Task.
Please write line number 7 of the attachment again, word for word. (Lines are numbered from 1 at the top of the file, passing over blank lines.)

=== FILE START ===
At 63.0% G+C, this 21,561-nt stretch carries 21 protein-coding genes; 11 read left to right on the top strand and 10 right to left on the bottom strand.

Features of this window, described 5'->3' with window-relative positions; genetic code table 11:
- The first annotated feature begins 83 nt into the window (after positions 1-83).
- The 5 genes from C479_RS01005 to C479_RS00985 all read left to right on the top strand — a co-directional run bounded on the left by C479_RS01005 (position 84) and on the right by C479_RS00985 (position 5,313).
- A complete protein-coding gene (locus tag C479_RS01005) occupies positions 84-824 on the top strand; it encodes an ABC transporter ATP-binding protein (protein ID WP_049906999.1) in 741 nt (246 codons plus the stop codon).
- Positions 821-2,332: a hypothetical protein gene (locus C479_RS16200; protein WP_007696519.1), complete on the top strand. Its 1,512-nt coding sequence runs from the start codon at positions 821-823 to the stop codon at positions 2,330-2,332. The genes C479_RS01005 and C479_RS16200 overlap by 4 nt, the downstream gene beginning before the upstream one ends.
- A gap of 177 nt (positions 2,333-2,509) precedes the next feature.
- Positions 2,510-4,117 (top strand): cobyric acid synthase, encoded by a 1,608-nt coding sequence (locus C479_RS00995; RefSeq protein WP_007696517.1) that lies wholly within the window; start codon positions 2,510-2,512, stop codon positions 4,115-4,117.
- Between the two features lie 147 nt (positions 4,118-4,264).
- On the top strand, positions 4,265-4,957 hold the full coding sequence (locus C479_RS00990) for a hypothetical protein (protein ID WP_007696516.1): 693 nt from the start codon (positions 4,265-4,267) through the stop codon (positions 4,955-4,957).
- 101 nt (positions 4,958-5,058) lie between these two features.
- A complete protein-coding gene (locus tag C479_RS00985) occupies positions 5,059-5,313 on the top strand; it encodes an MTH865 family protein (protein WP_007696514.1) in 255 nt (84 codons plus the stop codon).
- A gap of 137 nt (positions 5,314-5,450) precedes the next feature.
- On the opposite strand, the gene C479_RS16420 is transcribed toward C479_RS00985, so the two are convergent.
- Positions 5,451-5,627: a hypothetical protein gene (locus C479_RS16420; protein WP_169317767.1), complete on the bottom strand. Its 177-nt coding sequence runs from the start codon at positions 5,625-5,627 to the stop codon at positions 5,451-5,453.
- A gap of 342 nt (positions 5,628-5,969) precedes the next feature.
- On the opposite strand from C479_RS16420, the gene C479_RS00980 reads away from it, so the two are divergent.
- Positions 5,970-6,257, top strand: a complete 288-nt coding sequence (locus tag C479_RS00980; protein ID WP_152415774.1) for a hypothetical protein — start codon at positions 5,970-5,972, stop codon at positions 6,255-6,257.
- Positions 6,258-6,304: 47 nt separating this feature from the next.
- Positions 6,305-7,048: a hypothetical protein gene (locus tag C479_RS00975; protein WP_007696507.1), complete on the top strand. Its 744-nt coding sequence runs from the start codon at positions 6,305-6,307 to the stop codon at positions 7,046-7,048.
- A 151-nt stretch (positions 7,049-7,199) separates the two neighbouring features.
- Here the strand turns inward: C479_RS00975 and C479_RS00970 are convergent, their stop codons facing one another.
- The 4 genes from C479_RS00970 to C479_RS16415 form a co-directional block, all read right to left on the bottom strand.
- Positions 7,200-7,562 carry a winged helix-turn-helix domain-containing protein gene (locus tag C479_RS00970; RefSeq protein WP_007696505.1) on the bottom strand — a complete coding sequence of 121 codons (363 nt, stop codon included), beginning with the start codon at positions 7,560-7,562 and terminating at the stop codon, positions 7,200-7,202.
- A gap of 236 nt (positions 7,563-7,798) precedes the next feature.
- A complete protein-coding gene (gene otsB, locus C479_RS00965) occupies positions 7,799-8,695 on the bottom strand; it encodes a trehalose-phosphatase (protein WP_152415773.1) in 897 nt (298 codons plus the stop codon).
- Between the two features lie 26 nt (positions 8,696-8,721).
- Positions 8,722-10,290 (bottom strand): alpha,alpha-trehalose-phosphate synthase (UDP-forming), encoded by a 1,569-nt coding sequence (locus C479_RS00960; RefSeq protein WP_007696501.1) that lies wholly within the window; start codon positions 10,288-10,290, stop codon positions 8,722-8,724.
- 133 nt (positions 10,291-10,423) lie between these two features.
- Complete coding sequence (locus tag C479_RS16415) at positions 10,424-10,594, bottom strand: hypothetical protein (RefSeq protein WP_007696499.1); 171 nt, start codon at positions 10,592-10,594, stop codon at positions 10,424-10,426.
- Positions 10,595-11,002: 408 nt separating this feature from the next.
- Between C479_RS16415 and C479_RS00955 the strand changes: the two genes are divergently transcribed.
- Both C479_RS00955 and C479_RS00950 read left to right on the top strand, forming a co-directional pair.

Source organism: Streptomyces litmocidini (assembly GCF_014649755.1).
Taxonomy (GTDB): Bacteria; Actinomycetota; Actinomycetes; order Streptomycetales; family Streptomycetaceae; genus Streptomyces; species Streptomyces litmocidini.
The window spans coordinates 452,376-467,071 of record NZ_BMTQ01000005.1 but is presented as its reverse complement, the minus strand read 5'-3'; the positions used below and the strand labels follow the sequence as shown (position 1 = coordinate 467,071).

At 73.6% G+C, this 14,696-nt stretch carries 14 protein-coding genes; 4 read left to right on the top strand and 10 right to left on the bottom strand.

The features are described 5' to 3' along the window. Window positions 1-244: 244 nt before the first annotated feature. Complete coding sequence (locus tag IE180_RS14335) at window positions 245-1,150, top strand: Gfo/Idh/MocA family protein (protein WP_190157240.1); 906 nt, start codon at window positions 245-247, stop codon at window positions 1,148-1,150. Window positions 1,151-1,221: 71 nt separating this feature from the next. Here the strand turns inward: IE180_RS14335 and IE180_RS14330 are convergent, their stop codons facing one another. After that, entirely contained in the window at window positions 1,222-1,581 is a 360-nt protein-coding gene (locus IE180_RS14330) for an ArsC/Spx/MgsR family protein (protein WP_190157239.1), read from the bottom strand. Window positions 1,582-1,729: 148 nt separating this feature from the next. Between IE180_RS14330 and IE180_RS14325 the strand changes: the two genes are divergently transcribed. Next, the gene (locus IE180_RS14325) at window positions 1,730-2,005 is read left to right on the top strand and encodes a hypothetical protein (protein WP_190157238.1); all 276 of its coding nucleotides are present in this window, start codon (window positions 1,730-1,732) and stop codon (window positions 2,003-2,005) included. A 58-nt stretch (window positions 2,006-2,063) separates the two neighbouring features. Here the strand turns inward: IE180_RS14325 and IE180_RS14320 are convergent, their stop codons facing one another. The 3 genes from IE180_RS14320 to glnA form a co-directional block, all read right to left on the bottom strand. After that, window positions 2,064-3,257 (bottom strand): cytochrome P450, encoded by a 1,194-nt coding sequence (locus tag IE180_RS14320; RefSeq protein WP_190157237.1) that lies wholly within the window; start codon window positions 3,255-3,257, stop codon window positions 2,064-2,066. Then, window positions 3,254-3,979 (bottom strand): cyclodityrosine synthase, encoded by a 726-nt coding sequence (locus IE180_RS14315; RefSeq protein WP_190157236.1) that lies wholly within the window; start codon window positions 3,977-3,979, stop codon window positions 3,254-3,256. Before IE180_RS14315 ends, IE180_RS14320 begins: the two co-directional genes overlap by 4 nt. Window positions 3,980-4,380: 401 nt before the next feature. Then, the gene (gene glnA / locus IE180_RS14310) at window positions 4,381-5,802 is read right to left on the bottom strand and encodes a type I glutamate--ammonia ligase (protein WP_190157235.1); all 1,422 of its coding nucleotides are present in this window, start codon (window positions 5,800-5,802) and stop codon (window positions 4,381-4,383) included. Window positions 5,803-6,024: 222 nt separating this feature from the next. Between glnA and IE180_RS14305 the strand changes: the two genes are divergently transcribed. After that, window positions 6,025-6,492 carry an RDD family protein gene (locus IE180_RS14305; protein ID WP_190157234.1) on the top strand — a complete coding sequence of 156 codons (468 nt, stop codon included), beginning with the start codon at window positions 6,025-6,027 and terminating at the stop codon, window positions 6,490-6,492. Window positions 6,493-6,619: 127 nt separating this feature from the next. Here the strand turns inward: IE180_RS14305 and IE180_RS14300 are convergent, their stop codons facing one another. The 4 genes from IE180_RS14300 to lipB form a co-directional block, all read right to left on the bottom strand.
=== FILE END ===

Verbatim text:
- A gap of 177 nt (positions 2,333-2,509) precedes the next feature.